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- Open Access
Design and implementation of a basic and global point of care ultrasound (POCUS) certification curriculum for emergency medicine faculty
The Ultrasound Journal volume 14, Article number: 10 (2022)
Point of care ultrasound (POCUS) use in the emergency department is associated with improved patient outcomes and increased patient satisfaction. When used for procedural guidance, it has been shown to increase first pass success and decrease complications. As of 2012, ultrasound has been identified as a core skill required for graduating emergency medicine (EM) residents. Despite this, only a minority of EM faculty who trained prior to 2008 are credentialed in POCUS. Half of all EM training programs in the United States have less than 50% of their faculty credentialed to perform and teach POCUS to learners. As the use of POCUS continues to grow in medicine, it is especially important to have a pathway for faculty to attain competence and become credentialed in POCUS. The goal of this paper was to outline an implementation process of a curriculum designed to credential EM faculty in POCUS.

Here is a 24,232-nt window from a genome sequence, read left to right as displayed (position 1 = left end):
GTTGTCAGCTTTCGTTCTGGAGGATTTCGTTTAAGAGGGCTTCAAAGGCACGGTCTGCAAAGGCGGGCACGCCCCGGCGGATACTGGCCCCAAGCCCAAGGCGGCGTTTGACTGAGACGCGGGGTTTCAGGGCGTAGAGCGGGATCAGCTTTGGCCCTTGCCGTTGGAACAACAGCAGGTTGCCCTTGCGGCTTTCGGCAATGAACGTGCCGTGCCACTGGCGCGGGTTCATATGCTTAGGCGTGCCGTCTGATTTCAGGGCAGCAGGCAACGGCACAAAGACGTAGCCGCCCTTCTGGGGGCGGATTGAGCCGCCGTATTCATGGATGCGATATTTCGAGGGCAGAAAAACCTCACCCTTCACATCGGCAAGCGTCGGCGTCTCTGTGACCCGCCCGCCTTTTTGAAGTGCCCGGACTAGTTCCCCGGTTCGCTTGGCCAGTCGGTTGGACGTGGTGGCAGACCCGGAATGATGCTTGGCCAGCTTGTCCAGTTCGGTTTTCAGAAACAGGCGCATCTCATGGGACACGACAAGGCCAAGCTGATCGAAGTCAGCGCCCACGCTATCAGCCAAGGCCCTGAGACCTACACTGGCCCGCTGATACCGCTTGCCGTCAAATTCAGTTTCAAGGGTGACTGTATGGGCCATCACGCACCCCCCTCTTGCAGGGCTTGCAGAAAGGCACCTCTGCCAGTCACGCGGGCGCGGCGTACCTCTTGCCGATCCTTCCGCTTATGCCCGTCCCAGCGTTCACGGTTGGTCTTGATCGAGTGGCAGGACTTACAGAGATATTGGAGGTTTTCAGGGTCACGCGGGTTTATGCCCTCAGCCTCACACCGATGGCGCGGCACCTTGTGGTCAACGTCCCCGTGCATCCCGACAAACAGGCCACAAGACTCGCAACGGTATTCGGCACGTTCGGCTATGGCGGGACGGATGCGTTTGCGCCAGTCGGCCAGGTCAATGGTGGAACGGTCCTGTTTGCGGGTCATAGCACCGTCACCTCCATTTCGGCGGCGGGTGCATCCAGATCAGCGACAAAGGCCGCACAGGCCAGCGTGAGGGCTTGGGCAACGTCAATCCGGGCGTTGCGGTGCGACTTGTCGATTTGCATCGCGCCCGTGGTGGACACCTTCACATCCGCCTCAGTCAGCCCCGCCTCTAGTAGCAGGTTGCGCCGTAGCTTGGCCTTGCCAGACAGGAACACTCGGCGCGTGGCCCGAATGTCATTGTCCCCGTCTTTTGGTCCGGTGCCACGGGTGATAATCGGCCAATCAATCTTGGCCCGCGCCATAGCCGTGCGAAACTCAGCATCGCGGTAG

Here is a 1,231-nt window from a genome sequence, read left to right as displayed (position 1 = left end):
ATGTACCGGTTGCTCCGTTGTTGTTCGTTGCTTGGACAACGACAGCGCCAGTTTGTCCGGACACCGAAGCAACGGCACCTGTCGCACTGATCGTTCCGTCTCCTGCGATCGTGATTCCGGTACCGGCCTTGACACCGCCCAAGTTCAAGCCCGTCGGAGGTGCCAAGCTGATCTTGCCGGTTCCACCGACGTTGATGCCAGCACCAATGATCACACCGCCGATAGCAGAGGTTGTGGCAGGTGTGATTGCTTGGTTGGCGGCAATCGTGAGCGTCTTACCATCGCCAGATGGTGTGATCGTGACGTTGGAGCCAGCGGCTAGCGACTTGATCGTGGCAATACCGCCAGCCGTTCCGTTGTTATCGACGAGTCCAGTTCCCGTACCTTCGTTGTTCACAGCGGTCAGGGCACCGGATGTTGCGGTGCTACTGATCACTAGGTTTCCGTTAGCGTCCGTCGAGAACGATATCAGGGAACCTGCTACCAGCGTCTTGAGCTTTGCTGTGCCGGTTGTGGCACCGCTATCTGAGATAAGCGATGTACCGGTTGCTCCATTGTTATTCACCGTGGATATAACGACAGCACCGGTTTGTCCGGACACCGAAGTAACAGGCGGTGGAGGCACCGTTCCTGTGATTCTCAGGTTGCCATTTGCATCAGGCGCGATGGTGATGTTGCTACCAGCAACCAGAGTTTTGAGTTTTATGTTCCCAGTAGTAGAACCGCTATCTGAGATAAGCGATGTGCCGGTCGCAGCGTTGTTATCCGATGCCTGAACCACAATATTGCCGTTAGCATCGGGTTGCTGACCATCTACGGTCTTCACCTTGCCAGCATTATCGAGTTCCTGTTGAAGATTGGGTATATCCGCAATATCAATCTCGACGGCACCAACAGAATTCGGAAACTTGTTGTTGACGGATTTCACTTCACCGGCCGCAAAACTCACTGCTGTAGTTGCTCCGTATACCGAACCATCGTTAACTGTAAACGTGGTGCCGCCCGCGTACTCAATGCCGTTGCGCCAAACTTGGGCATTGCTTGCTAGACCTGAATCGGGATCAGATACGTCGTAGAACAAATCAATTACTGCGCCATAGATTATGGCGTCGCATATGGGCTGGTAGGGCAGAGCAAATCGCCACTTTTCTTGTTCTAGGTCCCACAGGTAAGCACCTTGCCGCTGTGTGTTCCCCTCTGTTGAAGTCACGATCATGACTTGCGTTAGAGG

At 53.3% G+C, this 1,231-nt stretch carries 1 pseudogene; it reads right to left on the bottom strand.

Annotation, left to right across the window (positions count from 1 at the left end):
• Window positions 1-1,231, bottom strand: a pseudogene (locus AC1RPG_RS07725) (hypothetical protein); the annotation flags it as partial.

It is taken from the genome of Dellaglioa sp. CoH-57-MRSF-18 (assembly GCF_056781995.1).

Emergency Physicians have been incorporating point of care ultrasound (POCUS) into the clinical care of patients for over 2 decades . Guidelines for POCUS use, training and credentialing of Emergency Physicians were first published by the American College of Emergency Physicians in 2001 and have since been updated on two separate occasions to reflect the increased use and growth of POCUS within the clinical practice of emergency medicine. For a decade, POCUS has been a core competency of emergency medicine training and competency assessment is mandated by the Residency Review Committee of the Accreditation Council for General Medical Education [2, 3]. However, this growth in POCUS use and training has left many emergency physicians who trained before POCUS was widely used or mandated behind their peers. This training gap is pervasive throughout emergency departments today, even those with emergency medicine residency and advanced POCUS fellowship training programs .